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Concurrent Session II Presentations

Wednesday, July 11, 2011
3:30 pm – 4:20 pm

II–A: District Tools for Understanding and Managing Four-Year Adjusted Cohort Graduation Rates

Bari Erlichson, New Jersey Department of Education
Catrin Davies, Public Consulting Group

    In this session, participants learn about the pathways taken by the New Jersey Department of Education to calculate the four-year adjusted cohort graduation rate, report on it, and educate stakeholders. Participants gain insight to the process for calculating the new measure; the trainings that were developed to support and inform district personnel; the reporting tools that were deployed to help educators identify students who are at risk; and the steps taken to empower stakeholders with an informed understanding of the new calculation.

II–B: High School Rankings by the Media: What We Learned About the Importance of Data Quality in the Common Core of Data and Opportunities for Improvements

Marilyn Seastrom, Acting Deputy Commissioner and Chief Statistician, National Center for Education Statistics
Marie Stetser, NCES Program Director, Common Core of Data, National Center for Education Statistics
Julian Montoya, Nevada Department of Education
John Gonzalez, New York City Public Schools
Robert J. Morse, U.S. News & World Report

    In May 2012, U.S. News and World Report published a High School Rankings report that used several Common Core of Data (CCD) variables from the 2009-10 school data file in the ranking methodology. A student-teacher ratio was also included in the report. Following its publication, several schools that appeared in the rankings refuted the data that appeared in the report. This was followed by many press inquiries to several State Education Agencies, Local Education Agencies, and the National Center for Education Statistics about the quality of the data used. It became obvious that some of the published CCD enrollment and teacher data were inaccurate. This session will discuss the errors that were found in the data, why this happened, and planned improvements to prevent future errors from being included in the report. The session will include discussion from SEA, LEA, and NCES perspectives.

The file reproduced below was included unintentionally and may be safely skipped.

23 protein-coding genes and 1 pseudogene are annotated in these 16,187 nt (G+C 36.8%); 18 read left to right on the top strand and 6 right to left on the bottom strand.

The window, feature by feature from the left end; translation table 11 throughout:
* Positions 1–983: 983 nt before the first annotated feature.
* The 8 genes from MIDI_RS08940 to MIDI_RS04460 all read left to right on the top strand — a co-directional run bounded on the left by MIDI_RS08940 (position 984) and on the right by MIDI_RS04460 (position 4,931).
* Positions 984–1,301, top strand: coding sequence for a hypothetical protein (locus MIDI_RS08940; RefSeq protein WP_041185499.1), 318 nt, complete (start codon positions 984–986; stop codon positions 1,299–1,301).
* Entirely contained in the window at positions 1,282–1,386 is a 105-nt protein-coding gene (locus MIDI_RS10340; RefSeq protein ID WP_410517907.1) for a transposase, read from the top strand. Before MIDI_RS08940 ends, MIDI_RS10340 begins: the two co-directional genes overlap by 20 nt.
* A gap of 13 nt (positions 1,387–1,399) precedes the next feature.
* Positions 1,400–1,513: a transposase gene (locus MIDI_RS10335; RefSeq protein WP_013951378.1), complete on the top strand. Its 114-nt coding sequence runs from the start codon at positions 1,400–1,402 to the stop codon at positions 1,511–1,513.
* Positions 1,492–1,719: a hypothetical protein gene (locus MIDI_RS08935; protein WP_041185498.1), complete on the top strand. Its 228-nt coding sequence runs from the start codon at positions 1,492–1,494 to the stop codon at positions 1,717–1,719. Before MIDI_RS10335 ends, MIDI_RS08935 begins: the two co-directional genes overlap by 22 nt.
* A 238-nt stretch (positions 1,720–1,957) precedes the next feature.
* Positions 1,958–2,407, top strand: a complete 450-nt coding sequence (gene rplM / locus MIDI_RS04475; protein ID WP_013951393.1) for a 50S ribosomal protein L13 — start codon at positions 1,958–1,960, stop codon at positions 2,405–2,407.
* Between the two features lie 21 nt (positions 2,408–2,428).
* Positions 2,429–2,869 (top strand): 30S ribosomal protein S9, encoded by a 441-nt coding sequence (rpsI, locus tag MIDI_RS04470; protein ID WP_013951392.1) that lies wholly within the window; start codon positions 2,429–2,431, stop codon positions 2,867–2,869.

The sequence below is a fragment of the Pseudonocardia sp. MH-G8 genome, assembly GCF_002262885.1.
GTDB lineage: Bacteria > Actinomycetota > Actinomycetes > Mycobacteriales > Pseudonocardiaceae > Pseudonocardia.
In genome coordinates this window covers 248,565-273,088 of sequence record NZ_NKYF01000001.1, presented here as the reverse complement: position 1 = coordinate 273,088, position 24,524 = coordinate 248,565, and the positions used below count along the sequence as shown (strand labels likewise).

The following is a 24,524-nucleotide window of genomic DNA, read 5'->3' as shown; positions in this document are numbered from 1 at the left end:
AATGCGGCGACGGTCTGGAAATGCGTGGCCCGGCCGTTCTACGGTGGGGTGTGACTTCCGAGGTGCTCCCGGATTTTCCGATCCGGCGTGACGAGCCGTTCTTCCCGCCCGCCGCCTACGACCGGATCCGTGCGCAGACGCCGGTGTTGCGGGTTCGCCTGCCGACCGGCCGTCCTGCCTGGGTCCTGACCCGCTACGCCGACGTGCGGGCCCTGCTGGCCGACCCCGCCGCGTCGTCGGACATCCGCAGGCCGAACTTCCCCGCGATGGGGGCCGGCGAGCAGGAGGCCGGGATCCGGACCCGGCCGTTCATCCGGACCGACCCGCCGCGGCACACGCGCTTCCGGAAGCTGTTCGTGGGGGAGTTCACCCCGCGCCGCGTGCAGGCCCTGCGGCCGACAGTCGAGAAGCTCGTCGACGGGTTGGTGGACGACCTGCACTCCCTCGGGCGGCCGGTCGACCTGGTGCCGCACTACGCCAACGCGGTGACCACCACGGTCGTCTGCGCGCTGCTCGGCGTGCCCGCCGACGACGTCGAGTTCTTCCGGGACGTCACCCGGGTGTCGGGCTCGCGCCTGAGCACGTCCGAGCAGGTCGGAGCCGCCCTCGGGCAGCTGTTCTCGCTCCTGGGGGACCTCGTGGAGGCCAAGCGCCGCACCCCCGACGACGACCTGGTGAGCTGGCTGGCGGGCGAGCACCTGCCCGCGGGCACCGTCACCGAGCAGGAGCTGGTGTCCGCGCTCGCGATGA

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II–C: What Separates Males and Females? A Multivariate Analysis of the Conditional Effects of Gender and Race/Ethnicity on Postsecondary Enrollment and Attainment

Terris Ross, National Center for Education Statistics

    Numerous studies have documented persistent gaps between the educational attainment of White, Black, and Hispanic males. Further, there is evidence of growing gender gaps within these racial/ethnic groups, as females participate and persist in education at higher rates than their male counterparts (Aud, Fox, and KewalRamani 2010; Aud et al. 2011; Kuh, Kinzie, Buckley, Bridges, and Hayek 2006; Radford, Berkner, Wheeless, and Shepherd 2010; Snyder and Dillow 2011). This study uses logistic regression models (separately by gender and race/ethnicity) to determine the extent to which background variables, achievement measures, math course taking, engagement indicators, and risk factors—such as part-time employment—affect the likelihood of on-time graduation and postsecondary enrollment and attainment for males and females.

II–D: The Bridge Between Data Standards and Learning Standards—Common Core State Standards (CCSS) and Common Education Data Standards (CEDS)

Maureen Wentworth, Council of Chief State School Officers
Jim Goodell, Quality Information Partners
Greg Grossmeier, Creative Commons